With the nation less than two weeks away from the most important elections in generations, there is no shortage of challenges for the United States. Because of this, some of the country’s most creative marketing directors and artists are making sure that young Americans can vote for these elections …

Not turned off by the problems of the nation.

A recent poll of 18-29 year olds by the Harvard Kennedy School Institute of Politics (IOP) found that young voters’ interest in the elections is the highest since the 2008 election. In the poll, 63% of respondents said they “will definitely vote” compared to 47% in the same period leading up to the 2016 presidential election.

In a statement released in connection with the study, Mark Gearan, director of the Institutel, shared some perspectives. “More than 15 million young Americans have turned 18 since the last presidential election. The Gen Z generation faces a once-in-a-lifetime experience of a global pandemic, economic instability and racial reckoning. “

Despite the apparent enthusiasm and ubiquitous message about the importance of voting, many groups leave nothing to chance. Several major national voting initiatives have worked for months, if not years, to mobilize young voters, and initiatives by leading athletes and artists have also joined the fight. But it could actually be grassroots and peer-to-peer initiatives that could have the greatest impact on mobilizing young voters in the final weeks of the election.

Take the 99 problems for example.

Over the summer, a cross-industry group of senior marketing managers and content creators launched a new mock-up that plays the Jay-Z song of the same name, empowering young adults to create and share content to inspire young voters In the election, these choices turn out to be and vote for change. The campaign leadership, made up of a wide variety of content creators, digital developers, multimedia storytellers, and marketers, aims to bring campaigns to life designed to encourage young people to register and vote.

The initiative, which has developed eye-catching digital content for young voters to share with their peers, is an effort by some of the country’s leading creative forces to use their talents to promote civics, not trade. The group recently launched a TikTok virtual house – “The House of Us” – that focuses on inspiring other creators on the popular social media platform to join the battle.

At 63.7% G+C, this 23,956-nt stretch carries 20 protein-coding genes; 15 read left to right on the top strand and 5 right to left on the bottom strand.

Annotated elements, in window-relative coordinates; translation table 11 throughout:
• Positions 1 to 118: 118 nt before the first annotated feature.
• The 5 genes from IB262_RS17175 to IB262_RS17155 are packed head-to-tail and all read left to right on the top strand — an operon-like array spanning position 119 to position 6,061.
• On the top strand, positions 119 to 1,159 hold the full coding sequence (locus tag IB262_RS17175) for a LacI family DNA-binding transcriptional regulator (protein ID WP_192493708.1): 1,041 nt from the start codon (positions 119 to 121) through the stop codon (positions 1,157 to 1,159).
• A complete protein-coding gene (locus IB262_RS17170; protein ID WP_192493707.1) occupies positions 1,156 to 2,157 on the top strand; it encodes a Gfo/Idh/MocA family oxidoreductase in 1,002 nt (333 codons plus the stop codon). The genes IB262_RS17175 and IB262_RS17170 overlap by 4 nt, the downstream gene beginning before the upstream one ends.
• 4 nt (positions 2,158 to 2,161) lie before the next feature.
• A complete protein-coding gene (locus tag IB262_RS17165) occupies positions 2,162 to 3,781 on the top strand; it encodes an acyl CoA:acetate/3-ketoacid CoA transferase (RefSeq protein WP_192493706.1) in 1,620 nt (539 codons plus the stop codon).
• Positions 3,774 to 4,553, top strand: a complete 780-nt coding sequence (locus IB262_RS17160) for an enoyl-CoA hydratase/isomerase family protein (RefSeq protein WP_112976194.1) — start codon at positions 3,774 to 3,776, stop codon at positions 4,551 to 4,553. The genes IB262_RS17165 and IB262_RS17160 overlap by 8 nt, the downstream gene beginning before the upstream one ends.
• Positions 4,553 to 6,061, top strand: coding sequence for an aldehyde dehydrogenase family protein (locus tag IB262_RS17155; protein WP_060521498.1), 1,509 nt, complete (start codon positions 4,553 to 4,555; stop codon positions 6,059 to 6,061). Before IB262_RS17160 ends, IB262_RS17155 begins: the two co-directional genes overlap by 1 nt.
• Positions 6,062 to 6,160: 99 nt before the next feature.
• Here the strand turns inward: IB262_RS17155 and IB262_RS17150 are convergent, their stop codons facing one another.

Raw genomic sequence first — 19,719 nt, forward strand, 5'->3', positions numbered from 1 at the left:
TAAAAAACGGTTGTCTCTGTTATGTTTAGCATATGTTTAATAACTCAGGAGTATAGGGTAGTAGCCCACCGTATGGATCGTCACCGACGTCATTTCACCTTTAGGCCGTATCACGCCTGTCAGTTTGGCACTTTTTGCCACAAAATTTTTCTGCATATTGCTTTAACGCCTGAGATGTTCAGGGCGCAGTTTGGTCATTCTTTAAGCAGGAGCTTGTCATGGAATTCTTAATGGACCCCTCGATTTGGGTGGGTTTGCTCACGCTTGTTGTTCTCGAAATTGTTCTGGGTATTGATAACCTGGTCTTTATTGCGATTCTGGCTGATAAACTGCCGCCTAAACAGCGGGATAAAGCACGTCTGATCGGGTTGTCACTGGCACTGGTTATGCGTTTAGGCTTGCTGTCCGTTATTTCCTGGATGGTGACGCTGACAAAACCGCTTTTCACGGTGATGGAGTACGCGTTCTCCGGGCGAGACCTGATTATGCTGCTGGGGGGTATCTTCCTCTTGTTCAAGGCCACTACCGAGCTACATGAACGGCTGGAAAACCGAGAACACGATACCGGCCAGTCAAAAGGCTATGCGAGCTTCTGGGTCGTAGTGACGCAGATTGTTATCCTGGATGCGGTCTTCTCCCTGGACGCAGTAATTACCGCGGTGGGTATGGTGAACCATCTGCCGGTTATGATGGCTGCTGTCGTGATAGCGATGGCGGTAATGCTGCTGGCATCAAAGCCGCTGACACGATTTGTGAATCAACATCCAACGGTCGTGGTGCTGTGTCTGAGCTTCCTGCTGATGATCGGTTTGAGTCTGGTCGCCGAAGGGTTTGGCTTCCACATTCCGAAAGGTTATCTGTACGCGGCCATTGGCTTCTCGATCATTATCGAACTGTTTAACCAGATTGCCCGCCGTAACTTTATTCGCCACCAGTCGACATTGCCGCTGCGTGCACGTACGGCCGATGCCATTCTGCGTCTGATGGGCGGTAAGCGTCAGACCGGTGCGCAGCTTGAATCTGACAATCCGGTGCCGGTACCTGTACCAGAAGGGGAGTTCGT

The 99 Problems, an initiative launched by a team of developers across America, was recently launched … [+] an attempt to activate youth voting in the 2020 elections.

Photo Credit: The 99 Problems

Michael Akiko, one of the founders of the group and former head of A&R at UMG Africa, explains the group’s urgent motivation to act. “I think we were all just tired of being sick and tired. If there was ever a time to put your money where your mouth is, it is now. This is the most important choice in our life, ”said Akiko. “The 99 Problems are not a group of speakers, we are a group of doers. Radical benefactors, to be precise. “

Marie Roche, another co-founder and founder of Realist Ventures, added: “The group is not just focused on the upcoming elections. We also have a longer-term vision of engaging young voters and Generation Z leaders to inspire their peers to take part in civic action. “

“In 2016, Trump used social media to bully his way into office based on lies and half-truths,” added Katie Longmyer, a former WeWork executive and a co-founder of The 99 Problem. “Part of our raison d’être d ‘This time around it’s about bringing honesty and truth back to social media, and working with young idealistic creators is the best way to do that.”